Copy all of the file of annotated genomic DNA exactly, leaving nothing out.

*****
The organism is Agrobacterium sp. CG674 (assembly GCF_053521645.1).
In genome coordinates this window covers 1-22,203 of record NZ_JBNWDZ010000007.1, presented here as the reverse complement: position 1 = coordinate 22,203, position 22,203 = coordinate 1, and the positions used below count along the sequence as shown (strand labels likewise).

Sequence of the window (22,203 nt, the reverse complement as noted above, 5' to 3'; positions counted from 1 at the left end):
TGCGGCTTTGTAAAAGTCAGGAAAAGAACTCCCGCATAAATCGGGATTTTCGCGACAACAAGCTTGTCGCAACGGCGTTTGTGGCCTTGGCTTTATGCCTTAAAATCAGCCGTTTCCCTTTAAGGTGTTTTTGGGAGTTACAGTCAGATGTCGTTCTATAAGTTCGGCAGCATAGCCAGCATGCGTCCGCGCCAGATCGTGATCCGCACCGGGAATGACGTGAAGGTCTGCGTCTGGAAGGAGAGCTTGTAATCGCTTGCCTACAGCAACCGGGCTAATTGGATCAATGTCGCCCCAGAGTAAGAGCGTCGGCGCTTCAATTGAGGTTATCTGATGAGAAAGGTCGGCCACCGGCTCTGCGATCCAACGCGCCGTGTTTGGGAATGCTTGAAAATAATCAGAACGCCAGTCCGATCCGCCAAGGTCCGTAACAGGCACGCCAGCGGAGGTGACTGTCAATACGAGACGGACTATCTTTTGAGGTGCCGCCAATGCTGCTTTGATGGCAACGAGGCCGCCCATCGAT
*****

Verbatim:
The organism is Agrobacterium sp. CG674 (assembly GCF_053521645.1).
In genome coordinates this window covers 1-22,203 of record NZ_JBNWDZ010000007.1, presented here as the reverse complement: position 1 = coordinate 22,203, position 22,203 = coordinate 1, and the positions used below count along the sequence as shown (strand labels likewise).

Sequence of the window (22,203 nt, the reverse complement as noted above, 5' to 3'; positions counted from 1 at the left end):
TGCGGCTTTGTAAAAGTCAGGAAAAGAACTCCCGCATAAATCGGGATTTTCGCGACAACAAGCTTGTCGCAACGGCGTTTGTGGCCTTGGCTTTATGCCTTAAAATCAGCCGTTTCCCTTTAAGGTGTTTTTGGGAGTTACAGTCAGATGTCGTTCTATAAGTTCGGCAGCATAGCCAGCATGCGTCCGCGCCAGATCGTGATCCGCACCGGGAATGACGTGAAGGTCTGCGTCTGGAAGGAGAGCTTGTAATCGCTTGCCTACAGCAACCGGGCTAATTGGATCAATGTCGCCCCAGAGTAAGAGCGTCGGCGCTTCAATTGAGGTTATCTGATGAGAAAGGTCGGCCACCGGCTCTGCGATCCAACGCGCCGTGTTTGGGAATGCTTGAAAATAATCAGAACGCCAGTCCGATCCGCCAAGGTCCGTAACAGGCACGCCAGCGGAGGTGACTGTCAATACGAGACGGACTATCTTTTGAGGTGCCGCCAATGCTGCTTTGATGGCAACGAGGCCGCCCATCGAT